Tuesday, January 21, 2020

The Horror of Pregnancy Screening by Airlines

Both Kevin and Ming have recently talked about U.S. concerns regarding birth tourism. Let me add my two cents to the discussion.

Like Ming, I was struck by the story of a passenger on Hong Kong Express Airlines being asked to take a pregnancy test in a misguided effort to avoid birth tourism. Here is my personal take on her story: I feel you, and that WHOMPS.

Since hitting puberty at the age of 12, I have been asked if I am pregnant so many times that I have lost count. Doctors have asked me--refusing to listen to my denials, conducting unnecessary tests , and asking me to pay for them. Strangers on the street have stopped me to ask about my nonexistent unborn child.

This is something that happens to zaftig women. Or, put more bluntly:


Being asked if you are pregnant is the worst. It's humiliating. It's embarrassing. It stays with you.

Lest you think this is just a me issue, it is not. Just today I spoke with another woman about a doctor refusing to believe her statements that it would be biologically impossible to be pregnant, conducting a test, and requiring her to pay for it.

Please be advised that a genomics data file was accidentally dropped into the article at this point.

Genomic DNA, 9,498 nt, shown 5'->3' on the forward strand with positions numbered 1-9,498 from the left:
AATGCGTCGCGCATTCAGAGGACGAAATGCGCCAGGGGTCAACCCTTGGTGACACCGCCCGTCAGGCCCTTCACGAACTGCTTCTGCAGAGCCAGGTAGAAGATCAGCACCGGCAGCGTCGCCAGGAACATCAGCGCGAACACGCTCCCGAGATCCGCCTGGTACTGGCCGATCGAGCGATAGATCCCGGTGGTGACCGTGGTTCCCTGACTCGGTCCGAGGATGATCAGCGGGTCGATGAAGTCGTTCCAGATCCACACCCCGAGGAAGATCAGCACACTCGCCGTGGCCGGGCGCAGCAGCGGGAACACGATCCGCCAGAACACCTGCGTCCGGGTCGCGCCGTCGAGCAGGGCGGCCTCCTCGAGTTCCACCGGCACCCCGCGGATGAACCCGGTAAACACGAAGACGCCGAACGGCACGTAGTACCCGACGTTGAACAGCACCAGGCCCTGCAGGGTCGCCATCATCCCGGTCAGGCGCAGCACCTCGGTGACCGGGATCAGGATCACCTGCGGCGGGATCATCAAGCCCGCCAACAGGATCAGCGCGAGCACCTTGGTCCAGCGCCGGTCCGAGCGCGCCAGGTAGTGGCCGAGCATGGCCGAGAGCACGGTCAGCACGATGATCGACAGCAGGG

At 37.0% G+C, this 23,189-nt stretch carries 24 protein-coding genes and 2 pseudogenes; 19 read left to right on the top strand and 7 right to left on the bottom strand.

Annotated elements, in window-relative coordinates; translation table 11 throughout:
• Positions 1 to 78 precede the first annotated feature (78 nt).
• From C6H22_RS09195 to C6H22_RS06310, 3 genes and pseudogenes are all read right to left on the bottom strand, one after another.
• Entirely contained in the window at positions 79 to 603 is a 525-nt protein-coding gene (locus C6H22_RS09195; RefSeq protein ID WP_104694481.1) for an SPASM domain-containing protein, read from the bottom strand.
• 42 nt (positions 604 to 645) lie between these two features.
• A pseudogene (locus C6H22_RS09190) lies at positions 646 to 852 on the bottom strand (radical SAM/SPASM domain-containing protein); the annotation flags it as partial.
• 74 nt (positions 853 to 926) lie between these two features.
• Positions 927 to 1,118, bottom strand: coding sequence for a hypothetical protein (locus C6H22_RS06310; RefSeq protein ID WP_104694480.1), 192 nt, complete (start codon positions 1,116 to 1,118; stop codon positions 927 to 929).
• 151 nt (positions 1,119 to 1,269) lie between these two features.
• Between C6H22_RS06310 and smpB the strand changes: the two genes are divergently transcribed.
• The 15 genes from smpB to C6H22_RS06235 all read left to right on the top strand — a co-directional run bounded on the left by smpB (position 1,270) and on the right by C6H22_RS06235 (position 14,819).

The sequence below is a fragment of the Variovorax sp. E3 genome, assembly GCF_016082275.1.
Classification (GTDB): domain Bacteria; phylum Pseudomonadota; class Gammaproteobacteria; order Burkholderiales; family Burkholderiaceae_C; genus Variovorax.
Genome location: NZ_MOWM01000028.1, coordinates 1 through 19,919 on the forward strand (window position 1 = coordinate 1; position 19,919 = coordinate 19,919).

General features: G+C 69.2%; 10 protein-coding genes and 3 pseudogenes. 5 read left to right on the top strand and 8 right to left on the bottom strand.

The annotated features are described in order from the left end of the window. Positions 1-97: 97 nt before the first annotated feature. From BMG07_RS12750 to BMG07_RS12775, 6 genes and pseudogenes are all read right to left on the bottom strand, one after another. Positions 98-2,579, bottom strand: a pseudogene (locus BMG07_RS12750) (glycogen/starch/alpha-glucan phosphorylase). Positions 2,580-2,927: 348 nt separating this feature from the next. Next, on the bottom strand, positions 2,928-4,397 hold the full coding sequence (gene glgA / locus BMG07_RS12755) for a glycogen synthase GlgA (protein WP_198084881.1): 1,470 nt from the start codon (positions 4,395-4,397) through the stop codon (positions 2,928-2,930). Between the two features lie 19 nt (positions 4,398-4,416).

So I am just horrified by what this woman had to go through. To not only be asked if she is pregnant but to then have to prove that she is not by peeing on a stick in front of stranger is more than anyone should have to bear.

Putting aside the issue of whether airlines should be screening for birth tourism at all (for the record, they should not!), any airline thinking about asking a passenger if they are pregnant would do well to remember the words of the inestimable Bill Murry: 

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